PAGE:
Navigating Queer Book Community as an Aromantic

Claudie Arseneault/ July 3, 2017/ Books, Community/ 4 comments

This post didn’t start as a list. I had some nice paragraphs about how my writing statement mission had shifted from “queer sff adventures” to stories that would center platonic relationships. I had some Feels about why that is important, to me and others. And part of the why is how hostile queer lit is to aromantic people, and as I got started on this I… kinda got really started.

I haven’t trashed the entire post. I’ll return to talk about my mission–about positive stuff. But below is the angry post. The stuff I’ve let slide over and over, the little things that irritate, pile up, exhaust. I went for quantity over quality, because honestly, quantity wears you down.

Alors, en rafale, as we say in French:

Navigating the Queer Book Community as an Aromantic, What is it Like?

It’s every queer press out there having submissions guidelines and call for subs focus on romance, and you’re lucky if they even mention anything past LGBT, let alone acknowledge aromanticism.

It’s all the “fun prompts for queer recs” being like “who is your favourite queer ship?” “name a character you’re smitten with!” “Rec your hurt/comfort ship!” with no room for aromantics

It’s asking for recommendations and receiving romantic aces as suggestions.

It’s having every criticism of a slogan (*cough* Love is Love) or a phrasing (eg “Love makes us human”) derailed by “but surely they meant all types of love” no matter how thoroughly romantic the context is.

It’s your aromantic rep described as “casual” and “without influence on the plot” when the most important emotional push behind your climax is a QPP involving an aromantic spectrum character, because only romance is perceived as a plot drive.

It’s having people argue that your headcanons for pairings with same-gender or nb characters must be of a romantic nature, otherwise you are being homomisic.

It’s positivity tweets listing ace, bi, pan, and nb peeps but still forgetting aromantics.

It’s people proudly guessing who the Word of God aro-ace character in a story is, only to discover it’s because they’re the cold or bitter one nobody likes to speak with, because of course.

It’s “happy endings” being equated with a romance plot, as if that was the only way a queer character (aromantic or not) could be happy.

It’s characters who don’t want to date or marry being equated to (and recommended as) aromantic, as if that’s not erasing a large chunk of the community, and as if our ID is a choice.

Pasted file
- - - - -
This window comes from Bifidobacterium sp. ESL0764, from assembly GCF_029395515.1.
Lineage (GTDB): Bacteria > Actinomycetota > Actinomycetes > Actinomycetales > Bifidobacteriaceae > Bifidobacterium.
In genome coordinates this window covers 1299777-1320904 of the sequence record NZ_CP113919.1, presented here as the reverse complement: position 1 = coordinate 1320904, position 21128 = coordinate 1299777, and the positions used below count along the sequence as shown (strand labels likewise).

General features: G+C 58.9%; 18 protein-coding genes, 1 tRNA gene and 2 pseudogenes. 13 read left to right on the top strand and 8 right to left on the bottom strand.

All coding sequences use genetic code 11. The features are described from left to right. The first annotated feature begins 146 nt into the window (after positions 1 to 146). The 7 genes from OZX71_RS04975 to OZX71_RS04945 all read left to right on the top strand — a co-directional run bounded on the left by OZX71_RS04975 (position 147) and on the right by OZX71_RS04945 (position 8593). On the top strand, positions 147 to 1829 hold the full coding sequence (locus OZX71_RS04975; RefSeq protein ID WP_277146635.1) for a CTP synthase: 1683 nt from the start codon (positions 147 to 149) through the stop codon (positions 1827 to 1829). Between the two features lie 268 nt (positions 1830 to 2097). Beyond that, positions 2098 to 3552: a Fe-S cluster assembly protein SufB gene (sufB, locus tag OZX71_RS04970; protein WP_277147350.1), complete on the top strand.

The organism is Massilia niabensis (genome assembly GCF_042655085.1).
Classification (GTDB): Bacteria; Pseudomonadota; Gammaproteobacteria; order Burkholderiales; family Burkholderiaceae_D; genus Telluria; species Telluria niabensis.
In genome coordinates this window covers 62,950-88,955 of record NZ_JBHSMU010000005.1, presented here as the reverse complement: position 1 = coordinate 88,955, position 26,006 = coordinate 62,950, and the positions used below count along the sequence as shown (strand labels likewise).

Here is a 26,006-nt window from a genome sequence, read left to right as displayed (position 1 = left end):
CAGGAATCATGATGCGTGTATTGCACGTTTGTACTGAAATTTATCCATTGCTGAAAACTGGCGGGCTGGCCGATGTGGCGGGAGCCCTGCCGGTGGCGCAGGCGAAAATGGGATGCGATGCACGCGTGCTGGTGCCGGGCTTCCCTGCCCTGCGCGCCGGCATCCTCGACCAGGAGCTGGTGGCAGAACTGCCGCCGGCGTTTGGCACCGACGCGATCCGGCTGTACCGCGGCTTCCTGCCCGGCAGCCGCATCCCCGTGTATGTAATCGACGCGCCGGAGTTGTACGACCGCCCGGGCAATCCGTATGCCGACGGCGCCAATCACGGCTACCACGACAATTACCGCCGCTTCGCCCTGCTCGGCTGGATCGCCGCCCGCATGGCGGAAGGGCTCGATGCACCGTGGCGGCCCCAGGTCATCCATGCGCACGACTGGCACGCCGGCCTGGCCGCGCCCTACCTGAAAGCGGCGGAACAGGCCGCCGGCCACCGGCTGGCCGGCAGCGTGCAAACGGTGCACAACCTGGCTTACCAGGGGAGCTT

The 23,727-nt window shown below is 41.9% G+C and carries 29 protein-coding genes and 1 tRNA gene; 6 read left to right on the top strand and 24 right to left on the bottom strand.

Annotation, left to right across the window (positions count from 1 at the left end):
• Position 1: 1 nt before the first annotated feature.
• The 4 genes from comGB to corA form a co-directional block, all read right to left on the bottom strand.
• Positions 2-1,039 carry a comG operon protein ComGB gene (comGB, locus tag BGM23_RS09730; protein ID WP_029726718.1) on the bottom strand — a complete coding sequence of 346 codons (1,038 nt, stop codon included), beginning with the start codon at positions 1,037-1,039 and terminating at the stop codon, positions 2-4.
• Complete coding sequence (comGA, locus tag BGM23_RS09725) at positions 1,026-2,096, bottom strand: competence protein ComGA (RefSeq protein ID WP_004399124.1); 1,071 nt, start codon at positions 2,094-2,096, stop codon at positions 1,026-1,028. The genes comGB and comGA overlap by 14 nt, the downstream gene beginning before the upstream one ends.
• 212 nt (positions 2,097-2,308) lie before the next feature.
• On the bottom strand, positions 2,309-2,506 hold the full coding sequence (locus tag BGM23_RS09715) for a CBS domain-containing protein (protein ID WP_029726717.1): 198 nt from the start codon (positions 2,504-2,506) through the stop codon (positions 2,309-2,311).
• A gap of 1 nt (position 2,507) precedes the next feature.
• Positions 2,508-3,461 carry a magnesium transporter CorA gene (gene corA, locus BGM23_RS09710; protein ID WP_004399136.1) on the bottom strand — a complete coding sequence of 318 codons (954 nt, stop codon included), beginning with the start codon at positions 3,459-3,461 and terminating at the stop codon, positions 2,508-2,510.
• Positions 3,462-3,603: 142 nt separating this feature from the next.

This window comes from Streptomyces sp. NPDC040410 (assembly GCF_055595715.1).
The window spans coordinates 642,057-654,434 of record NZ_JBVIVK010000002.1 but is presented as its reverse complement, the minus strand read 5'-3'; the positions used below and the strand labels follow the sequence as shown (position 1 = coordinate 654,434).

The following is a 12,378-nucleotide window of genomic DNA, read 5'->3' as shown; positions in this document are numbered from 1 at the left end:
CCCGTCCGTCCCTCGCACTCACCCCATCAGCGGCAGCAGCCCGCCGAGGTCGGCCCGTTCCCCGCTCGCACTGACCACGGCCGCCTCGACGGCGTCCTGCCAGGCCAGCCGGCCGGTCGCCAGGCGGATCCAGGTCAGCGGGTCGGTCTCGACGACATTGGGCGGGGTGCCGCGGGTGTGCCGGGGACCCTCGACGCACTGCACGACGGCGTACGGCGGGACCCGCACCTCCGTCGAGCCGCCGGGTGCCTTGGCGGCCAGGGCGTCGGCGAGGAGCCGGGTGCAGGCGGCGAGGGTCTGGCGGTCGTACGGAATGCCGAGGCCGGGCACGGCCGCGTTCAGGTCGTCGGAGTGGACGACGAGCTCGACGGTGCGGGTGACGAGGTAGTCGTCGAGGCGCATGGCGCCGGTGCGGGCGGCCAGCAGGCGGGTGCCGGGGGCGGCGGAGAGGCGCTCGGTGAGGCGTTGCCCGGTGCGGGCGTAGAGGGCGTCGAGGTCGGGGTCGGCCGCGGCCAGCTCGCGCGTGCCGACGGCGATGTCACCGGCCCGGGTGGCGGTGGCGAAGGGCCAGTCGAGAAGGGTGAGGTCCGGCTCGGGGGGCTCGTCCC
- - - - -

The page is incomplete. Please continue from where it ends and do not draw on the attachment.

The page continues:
It’s entire posts dedicated to the great humanizing aspects of romance and how it makes one relatable and good (unlike you).

It’s really aromisic and hostile books being recommended to you as “safe queer SFF” because people are 100% incapable of detecting aromisia in a story unless it’s a direct insult.

It’s having the harassment we face dismissed or brushed aside, like a subtle agreement with it.

It’s the ace community cannibalizing almost all the rare space you are afforded, because you are constantly sharing lists, sections, posts, etc., and the ace community is bigger and has more reach.

It’s, coincidentally, having your identity constantly absorbed in another and tied to it as if they are dependent, which is shitty even for aro-aces, let alone for allosexual aromantics.

It’s knowing I’m forgetting a ton of these, because they just come and go all the time.

It’s always dealing with a wall of attitude—we know we’re the party poopers, we know you think we’re bullies who are never happy, we know you think we’re demanding too much, and you would much rather go on without having to watch your language, how you center romance above all else, how you delegitimize our identity and our queerness at every turn.

And I’m typing all of this and there is a voice in my mind screaming that I’m exaggerating and making it up, that none of it all is truly happening and why can’t I just be satisfied because the silence and microaggressions make me question my reality and my right to speak up, and some days it just feels easier not to speak up, to just bend my head and write more, because that, at least, makes a fucking difference.

Understand, also, that if you have done any of the above, I am not asking for your apologies. Learn and do better, but tweeting at me or commenting about how you fucked up is centering you in this commentary, and asking for my forgiveness (read, emotional labour). Please don’t. We’re all here to learn, so move on with all of the above in mind. I don’t want your apologies, I want to the world to stop constantly invalidating me and my needs.


  1. Thanks so much for this and constantly educating. I appreciate you so much.

  2. I’m happy to read this, I thought I was over-thinking because I have an issue with slogans like ‘love is love’ and all these microaggressions! But they really do build up and it’s especially hard to deal with in queer spaces because there’s a naive voice in my head still going ‘they should know better/care more’

    1. You are definitely -not- overreacting. Sometimes it’s hard to put our fingers on what exactly is wrong, but that doesn’t mean it’s our mistake. (Love is love is also not very inclusive of trans identities so it sucks on several levels, too)

      And thank you for the comment!

  3. I have felt this way many times and was amazed reading this, because you describe it so well. Thank you for writing this!

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